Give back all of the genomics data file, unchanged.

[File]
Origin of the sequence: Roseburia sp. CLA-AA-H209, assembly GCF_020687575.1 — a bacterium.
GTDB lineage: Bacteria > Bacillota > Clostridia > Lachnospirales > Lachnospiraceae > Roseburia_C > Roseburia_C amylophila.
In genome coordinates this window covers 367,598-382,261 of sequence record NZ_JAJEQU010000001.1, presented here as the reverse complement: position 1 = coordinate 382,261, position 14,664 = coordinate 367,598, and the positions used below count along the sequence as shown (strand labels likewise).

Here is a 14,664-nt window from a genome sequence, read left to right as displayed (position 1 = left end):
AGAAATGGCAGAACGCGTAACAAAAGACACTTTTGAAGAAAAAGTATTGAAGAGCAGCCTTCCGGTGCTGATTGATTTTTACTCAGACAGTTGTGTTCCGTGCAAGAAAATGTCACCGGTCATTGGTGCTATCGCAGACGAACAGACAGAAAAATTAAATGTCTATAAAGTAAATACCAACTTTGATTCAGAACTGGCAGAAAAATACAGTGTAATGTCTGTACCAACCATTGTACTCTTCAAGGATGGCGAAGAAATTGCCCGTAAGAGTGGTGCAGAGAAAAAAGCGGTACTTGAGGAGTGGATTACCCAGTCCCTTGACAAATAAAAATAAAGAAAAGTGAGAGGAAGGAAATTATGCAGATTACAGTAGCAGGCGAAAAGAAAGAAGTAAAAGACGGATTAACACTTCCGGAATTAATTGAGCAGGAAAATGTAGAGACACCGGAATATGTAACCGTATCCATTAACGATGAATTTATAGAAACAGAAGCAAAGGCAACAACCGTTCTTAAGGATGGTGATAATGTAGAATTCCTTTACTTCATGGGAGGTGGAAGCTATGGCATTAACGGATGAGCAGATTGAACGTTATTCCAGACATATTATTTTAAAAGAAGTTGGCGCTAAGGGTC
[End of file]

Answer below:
Origin of the sequence: Roseburia sp. CLA-AA-H209, assembly GCF_020687575.1 — a bacterium.
GTDB lineage: Bacteria > Bacillota > Clostridia > Lachnospirales > Lachnospiraceae > Roseburia_C > Roseburia_C amylophila.
In genome coordinates this window covers 367,598-382,261 of sequence record NZ_JAJEQU010000001.1, presented here as the reverse complement: position 1 = coordinate 382,261, position 14,664 = coordinate 367,598, and the positions used below count along the sequence as shown (strand labels likewise).

Here is a 14,664-nt window from a genome sequence, read left to right as displayed (position 1 = left end):
AGAAATGGCAGAACGCGTAACAAAAGACACTTTTGAAGAAAAAGTATTGAAGAGCAGCCTTCCGGTGCTGATTGATTTTTACTCAGACAGTTGTGTTCCGTGCAAGAAAATGTCACCGGTCATTGGTGCTATCGCAGACGAACAGACAGAAAAATTAAATGTCTATAAAGTAAATACCAACTTTGATTCAGAACTGGCAGAAAAATACAGTGTAATGTCTGTACCAACCATTGTACTCTTCAAGGATGGCGAAGAAATTGCCCGTAAGAGTGGTGCAGAGAAAAAAGCGGTACTTGAGGAGTGGATTACCCAGTCCCTTGACAAATAAAAATAAAGAAAAGTGAGAGGAAGGAAATTATGCAGATTACAGTAGCAGGCGAAAAGAAAGAAGTAAAAGACGGATTAACACTTCCGGAATTAATTGAGCAGGAAAATGTAGAGACACCGGAATATGTAACCGTATCCATTAACGATGAATTTATAGAAACAGAAGCAAAGGCAACAACCGTTCTTAAGGATGGTGATAATGTAGAATTCCTTTACTTCATGGGAGGTGGAAGCTATGGCATTAACGGATGAGCAGATTGAACGTTATTCCAGACATATTATTTTAAAAGAAGTTGGCGCTAAGGGTC